Impact of antipsychotics in children and adolescents with autism spectrum disorder: a systematic review and meta-analysis

Gian Loreto D’Alò, Franco De Crescenzo, Laura Amato, Fabio Cruciani, Marina Davoli, Francesca Fulceri, Silvia Minozzi, Zuzana Mitrova, Gian Paolo Morgano, Franco Nardocci, Rosella Saulle, Holger Jens Schünemann, Maria Luisa Scattoni, Massimo Molteni, on behalf of the ISACA guideline working group

Research output: Contribution to journalArticlepeer-review


Background: The net health benefit of using antipsychotics in children and adolescents with ASD is unclear. This review was performed to provide the evidence necessary to inform the Italian national guidelines for the management of ASD. Methods: We performed a systematic review of randomized controlled trials (RCTs) comparing antipsychotics versus placebo for the treatment of ASD in children and adolescents. For efficacy, acceptability and safety we considered outcomes evaluated by the guideline panel critical and important for decision-making. Continuous outcomes were analyzed by using standardized mean difference (SMD), and dichotomous outcomes by calculating the risk ratio (RR), with their 95% confidence interval (95% CI). Data were analyzed using a random effects model. We used the Cochrane tool to assess risk of bias of included studies. Certainty in the evidence of effects was assessed according to the GRADE approach. Results: We included 21 RCTs with 1,309 participants, comparing antipsychotics to placebo. Antipsychotics were found effective on “restricted and repetitive interests and behaviors” (SMD − 0.21, 95% CI − 0.35 to − 0.07, moderate certainty), “hyperactivity, inattention, oppositional, disruptive behavior” (SMD − 0.67, 95% CI − 0.92 to − 0.42, moderate certainty), “social communication, social interaction” (SMD − 0.38, 95% CI − 0.59 to − 0.16, moderate certainty), “emotional dysregulation/irritability” (SMD − 0.71, 95% CI − 0.98 to − 0.43, low certainty), “global functioning, global improvement” (SMD − 0.64, 95% CI − 0.96 to − 0.33, low certainty), “obsessions, compulsions” (SMD − 0.30, 95% CI − 0.55 to − 0.06, moderate certainty). Antipsychotics were not effective on “self-harm” (SMD − 0.14, 95% CI − 0.58 to 0.30, very low certainty), “anxiety” (SMD − 0.38, 95% CI − 0.82 to 0.07, very low certainty). Antipsychotics were more acceptable in terms of dropout due to any cause (RR 0.61, 95% CI 0.48 to 0.78, moderate certainty), but were less safe in terms of patients experiencing adverse events (RR 1.19, 95% CI 1.07 to 1.32, moderate certainty), and serious adverse events (RR 1.07, 95% CI 0.48 to 2.43, low certainty). Conclusions: Our systematic review and meta-analysis found antipsychotics for children and adolescents with ASD more efficacious than placebo in reducing stereotypies, hyperactivity, irritability and obsessions, compulsions, and in increasing social communication and global functioning. Antipsychotics were also found to be more acceptable, but less safe than placebo.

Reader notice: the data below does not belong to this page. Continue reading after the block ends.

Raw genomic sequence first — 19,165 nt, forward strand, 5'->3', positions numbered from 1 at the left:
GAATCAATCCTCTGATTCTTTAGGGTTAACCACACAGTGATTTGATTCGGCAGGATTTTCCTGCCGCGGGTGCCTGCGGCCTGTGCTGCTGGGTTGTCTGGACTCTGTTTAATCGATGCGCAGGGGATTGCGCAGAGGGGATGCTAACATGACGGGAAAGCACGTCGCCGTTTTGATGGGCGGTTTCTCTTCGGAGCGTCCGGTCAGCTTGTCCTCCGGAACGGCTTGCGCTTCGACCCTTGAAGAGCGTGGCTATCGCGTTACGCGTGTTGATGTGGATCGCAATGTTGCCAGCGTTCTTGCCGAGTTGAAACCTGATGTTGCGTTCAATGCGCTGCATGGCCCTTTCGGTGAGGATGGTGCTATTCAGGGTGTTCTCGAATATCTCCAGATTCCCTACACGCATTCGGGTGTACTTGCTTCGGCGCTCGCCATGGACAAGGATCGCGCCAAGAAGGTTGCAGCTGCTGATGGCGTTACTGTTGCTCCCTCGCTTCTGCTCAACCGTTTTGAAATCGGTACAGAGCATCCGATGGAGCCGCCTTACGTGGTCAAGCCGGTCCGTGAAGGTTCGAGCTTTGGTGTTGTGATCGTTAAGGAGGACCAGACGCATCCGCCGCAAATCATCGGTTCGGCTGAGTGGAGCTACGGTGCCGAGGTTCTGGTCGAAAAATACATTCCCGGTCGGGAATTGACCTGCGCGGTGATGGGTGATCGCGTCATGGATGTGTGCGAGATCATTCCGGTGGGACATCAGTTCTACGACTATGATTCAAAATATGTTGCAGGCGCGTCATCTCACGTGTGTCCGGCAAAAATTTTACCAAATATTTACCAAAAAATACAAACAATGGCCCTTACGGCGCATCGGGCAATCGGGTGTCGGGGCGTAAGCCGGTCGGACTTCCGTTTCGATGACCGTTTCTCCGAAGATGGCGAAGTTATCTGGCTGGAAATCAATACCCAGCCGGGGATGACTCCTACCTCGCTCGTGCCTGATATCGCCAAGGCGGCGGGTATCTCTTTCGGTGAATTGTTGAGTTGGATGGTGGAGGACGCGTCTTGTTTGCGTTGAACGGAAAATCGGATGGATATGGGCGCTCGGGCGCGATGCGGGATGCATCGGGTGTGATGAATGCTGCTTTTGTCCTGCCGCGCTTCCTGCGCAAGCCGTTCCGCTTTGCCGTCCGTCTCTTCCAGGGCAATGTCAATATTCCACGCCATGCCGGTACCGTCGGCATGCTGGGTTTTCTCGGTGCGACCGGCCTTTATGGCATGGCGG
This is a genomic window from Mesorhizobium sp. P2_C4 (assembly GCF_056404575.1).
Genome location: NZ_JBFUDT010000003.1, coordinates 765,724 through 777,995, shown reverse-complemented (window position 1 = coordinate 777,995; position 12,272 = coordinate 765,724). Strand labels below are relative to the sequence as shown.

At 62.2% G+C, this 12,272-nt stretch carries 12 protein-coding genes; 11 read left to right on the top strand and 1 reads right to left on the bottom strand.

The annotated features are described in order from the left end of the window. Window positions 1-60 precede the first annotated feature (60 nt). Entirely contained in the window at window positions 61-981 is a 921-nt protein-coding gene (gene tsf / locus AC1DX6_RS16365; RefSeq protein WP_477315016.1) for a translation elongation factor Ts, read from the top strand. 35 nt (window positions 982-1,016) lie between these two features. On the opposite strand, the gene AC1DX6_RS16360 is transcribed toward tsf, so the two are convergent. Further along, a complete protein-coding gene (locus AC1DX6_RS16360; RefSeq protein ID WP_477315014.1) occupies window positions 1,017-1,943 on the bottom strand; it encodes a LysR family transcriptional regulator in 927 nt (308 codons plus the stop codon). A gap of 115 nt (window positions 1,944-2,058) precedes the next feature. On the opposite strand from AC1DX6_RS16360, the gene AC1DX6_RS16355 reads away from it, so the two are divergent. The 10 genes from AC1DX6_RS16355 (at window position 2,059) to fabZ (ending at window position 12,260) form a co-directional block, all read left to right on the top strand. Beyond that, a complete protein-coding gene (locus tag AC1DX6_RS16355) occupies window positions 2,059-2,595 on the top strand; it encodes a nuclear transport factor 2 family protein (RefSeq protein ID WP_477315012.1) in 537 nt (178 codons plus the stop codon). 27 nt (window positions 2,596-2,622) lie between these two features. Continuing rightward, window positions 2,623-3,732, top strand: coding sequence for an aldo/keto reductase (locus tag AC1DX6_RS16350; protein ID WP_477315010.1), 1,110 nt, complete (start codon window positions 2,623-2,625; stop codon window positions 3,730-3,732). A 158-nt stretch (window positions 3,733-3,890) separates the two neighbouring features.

Original languageEnglish
Article number33
Number of pages19
JournalHealth and Quality of Life Outcomes
Issue number1
Publication statusPublished - Dec 2021


  • Adolescents
  • Antipsychotics
  • Autism spectrum disorder
  • Children
  • D2 blockers
  • Guidelines
  • Meta-analysis
  • Systematic review

ASJC Scopus subject areas

  • Public Health, Environmental and Occupational Health


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